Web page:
So tommorow (weather permiting) I will take another stab at it.

Thanks Brent

You mean to tell us it isn't finished yet. Sheesh.
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K1JJ
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« Reply #17 on: December 01, 2005, 06:25:25 PM »

You mean to tell us it isn't finished yet. Sheesh.

So how's YOUR 80' tower/ antenna project going there, SteppIR breath?   Grin Grin Grin

T
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« Reply #18 on: December 01, 2005, 06:42:21 PM »

I'll send you some pictures in about a week.  Wink
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Jim, W5JO
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« Reply #19 on: December 01, 2005, 07:36:14 PM »

Egyptian society went bust with pictures Dave.  Can you read the directions?  I understand it is tough to assemble
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« Reply #20 on: December 01, 2005, 08:00:16 PM »

Egyptian society went bust with pictures Dave.  Can you read the directions?  I understand it is tough to assemble

None of my own stuff has directions or even direction. That's why it's MY stuff.
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WA1GFZ
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« Reply #21 on: December 01, 2005, 10:43:16 PM »

Brent,
It will work fine as long as you get up 250 feet. I found shorter than that is just a bit harder to match.280 or 260 feet will be great!.
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W1IA
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« Reply #22 on: December 02, 2005, 03:31:23 PM »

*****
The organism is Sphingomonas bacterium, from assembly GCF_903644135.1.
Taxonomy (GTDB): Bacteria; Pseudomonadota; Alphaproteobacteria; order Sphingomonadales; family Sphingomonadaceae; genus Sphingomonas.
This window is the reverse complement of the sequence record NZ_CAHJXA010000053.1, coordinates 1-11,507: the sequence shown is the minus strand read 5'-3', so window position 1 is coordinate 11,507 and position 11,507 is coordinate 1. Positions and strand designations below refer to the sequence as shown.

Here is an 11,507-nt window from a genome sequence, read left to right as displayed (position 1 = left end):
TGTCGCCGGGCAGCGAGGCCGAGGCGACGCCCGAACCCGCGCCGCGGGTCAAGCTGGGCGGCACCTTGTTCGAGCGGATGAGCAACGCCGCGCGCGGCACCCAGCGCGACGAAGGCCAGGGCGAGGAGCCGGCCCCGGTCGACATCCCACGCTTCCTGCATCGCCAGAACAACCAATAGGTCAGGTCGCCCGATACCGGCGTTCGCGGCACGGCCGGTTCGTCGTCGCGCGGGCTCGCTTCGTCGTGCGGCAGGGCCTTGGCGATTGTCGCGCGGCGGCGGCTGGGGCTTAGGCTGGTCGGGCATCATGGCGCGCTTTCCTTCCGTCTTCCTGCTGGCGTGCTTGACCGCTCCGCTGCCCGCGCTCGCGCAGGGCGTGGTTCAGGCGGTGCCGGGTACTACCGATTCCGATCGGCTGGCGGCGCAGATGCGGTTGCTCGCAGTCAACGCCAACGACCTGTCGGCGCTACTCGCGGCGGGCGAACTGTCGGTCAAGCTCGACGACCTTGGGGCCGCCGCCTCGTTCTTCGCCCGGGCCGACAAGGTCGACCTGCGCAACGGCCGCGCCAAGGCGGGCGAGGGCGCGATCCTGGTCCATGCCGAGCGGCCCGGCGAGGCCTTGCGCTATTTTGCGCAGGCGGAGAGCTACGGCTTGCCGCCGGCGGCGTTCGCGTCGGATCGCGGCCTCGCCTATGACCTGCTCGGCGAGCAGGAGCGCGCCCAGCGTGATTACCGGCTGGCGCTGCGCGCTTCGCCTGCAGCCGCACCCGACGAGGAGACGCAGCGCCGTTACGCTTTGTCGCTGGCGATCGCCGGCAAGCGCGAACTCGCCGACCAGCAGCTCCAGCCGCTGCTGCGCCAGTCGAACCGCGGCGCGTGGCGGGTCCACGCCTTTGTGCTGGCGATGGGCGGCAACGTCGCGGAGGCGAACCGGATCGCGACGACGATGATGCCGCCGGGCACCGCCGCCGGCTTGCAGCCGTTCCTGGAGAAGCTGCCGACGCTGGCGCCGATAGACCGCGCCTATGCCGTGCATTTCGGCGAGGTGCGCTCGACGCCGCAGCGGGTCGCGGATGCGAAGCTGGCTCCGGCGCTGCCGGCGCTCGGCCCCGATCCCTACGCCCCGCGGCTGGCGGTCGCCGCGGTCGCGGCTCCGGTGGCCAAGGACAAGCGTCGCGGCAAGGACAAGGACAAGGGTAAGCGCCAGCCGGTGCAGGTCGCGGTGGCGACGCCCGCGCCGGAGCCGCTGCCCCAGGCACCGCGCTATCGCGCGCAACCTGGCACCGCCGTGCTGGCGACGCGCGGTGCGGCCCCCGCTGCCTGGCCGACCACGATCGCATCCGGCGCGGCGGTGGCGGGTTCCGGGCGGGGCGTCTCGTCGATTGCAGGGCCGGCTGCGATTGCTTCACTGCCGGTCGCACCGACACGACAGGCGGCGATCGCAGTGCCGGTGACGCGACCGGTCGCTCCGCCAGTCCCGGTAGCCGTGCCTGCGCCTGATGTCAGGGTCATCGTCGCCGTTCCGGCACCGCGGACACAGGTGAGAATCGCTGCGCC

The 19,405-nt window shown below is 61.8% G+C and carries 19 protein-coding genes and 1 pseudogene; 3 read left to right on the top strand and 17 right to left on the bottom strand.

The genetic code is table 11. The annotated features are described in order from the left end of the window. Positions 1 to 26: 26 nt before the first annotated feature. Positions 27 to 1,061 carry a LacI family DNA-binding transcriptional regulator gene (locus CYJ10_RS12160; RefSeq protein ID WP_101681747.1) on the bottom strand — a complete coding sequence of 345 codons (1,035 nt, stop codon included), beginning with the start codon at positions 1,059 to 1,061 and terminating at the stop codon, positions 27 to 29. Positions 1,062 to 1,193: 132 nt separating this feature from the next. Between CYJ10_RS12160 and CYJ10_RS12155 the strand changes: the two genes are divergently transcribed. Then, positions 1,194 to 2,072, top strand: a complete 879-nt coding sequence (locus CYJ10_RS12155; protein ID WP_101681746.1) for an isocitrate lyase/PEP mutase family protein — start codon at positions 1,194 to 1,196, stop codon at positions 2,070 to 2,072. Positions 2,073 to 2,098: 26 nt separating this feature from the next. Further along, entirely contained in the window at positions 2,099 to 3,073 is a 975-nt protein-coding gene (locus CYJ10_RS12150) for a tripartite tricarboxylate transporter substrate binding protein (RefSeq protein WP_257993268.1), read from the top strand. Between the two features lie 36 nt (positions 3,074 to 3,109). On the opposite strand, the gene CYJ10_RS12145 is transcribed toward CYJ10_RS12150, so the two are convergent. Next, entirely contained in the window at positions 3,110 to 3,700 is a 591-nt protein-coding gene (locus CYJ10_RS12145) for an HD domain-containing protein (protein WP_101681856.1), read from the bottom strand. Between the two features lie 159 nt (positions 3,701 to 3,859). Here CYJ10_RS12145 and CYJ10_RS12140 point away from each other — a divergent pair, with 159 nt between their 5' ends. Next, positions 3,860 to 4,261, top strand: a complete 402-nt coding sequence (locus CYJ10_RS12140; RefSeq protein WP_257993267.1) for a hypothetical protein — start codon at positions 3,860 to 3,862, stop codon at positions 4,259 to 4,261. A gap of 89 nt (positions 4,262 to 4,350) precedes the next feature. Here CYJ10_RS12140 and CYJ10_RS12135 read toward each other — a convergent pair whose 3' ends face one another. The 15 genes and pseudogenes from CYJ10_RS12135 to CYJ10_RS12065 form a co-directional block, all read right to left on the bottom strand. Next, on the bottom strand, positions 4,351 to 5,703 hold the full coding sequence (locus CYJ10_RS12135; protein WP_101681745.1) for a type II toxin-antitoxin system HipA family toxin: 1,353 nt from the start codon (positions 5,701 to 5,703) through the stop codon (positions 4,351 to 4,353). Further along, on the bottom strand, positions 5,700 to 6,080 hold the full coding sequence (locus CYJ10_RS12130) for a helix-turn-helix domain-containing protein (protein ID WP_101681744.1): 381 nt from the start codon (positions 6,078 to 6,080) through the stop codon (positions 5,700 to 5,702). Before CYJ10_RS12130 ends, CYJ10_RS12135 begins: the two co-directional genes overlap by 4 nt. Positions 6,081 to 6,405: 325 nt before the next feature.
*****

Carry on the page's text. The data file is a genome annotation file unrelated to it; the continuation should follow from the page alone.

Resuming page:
I am bummed JJ, but thanks...I guess I will shorten it. It would be flat and high with the ends dropped down in the vertical plane.  Is it worth it? I hate to shorten it.
B

Naw, shorten it.  The pattern is way to narrow anyway as a double extended zepp. I modeled W2ZM's and he was yellowfied when he found how narrow his was. Gotta be rotary to be useful at that beamwidth on 75M.  You will gain a few tenths, but give up 10db more quickly when off center.

If ya really wanna get some gain, shorten it to 285' and put a set of side by side refelectors behind it. Now youse got f-b and 4-5db more gain. If you're gonna play the game, go for the height and f-b.  Forget the drooping legs cuz you already have enuff room to put up a good gain ant. No need to stretch it out the extra 20' vertically, OM.  Guys do that to get the input impedance and efficency up on a shortened dipole, but not in your case.



T

Yay!!! Antenna up..285 foot double extended zepp. On 75 till I finish the tunner for 160.
running the big rig at 250 watts through the 250 watt Johnson matchbox.


BTina

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« Reply #23 on: December 02, 2005, 03:44:18 PM »

Great!  That shud work out FB, esp for west coast AM, OM.

Now we can get down in the DX window tonight with your new high gain array. [it's radio whooping time into Eu.... Grin Grin Grin

T
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There's nothing like an old dog.
WA1GFZ
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« Reply #24 on: December 02, 2005, 04:07:12 PM »

I agree height does the most for strapping out RF. My phased array on 75 was lower than the 250 foot dipole. I never worked JAs on the phased array but did on the higher antenna.